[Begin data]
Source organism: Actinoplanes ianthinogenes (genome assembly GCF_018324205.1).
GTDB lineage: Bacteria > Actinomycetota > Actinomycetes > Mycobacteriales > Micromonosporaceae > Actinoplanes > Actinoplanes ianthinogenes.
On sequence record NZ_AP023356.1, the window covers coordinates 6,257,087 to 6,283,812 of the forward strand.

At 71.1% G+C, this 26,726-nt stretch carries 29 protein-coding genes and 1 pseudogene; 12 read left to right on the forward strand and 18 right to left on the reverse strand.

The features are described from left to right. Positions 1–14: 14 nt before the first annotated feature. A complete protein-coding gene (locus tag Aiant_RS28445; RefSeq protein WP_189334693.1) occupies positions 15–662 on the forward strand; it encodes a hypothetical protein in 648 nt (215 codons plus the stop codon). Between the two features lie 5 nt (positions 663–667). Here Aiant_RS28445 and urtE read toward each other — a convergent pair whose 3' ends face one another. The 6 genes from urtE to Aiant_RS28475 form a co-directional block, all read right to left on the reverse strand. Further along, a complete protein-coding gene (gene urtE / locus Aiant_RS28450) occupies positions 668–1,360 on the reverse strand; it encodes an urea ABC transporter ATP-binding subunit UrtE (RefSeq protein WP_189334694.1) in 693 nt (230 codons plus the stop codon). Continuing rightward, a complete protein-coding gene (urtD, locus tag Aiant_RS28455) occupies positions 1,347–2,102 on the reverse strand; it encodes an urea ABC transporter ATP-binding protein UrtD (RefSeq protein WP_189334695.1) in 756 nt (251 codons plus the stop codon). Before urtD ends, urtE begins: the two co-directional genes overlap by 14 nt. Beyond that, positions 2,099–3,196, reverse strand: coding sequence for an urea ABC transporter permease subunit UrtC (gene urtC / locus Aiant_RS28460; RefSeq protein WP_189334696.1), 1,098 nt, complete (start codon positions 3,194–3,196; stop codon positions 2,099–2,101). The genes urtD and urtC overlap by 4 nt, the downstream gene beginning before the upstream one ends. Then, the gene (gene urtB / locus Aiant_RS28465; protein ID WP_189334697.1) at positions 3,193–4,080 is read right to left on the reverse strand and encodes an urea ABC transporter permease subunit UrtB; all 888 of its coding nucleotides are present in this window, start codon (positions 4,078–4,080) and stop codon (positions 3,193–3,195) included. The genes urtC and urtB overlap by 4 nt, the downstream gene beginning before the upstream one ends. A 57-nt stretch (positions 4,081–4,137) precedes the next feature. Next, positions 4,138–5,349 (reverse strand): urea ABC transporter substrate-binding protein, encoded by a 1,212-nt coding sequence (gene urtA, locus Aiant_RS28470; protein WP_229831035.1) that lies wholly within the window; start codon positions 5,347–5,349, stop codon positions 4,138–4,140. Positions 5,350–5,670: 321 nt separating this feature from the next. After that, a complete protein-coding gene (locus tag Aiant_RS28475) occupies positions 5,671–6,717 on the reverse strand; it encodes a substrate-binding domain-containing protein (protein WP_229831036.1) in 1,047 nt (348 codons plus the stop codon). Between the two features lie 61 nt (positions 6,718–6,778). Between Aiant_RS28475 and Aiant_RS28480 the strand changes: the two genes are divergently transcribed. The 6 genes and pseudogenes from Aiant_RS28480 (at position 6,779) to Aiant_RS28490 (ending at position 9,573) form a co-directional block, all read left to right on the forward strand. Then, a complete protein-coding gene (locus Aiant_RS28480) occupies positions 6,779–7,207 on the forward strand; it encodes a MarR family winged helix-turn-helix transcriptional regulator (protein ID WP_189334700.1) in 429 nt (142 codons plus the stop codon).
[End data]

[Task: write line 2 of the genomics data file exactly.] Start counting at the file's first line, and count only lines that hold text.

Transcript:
GTDB lineage: Bacteria > Actinomycetota > Actinomycetes > Mycobacteriales > Micromonosporaceae > Actinoplanes > Actinoplanes ianthinogenes.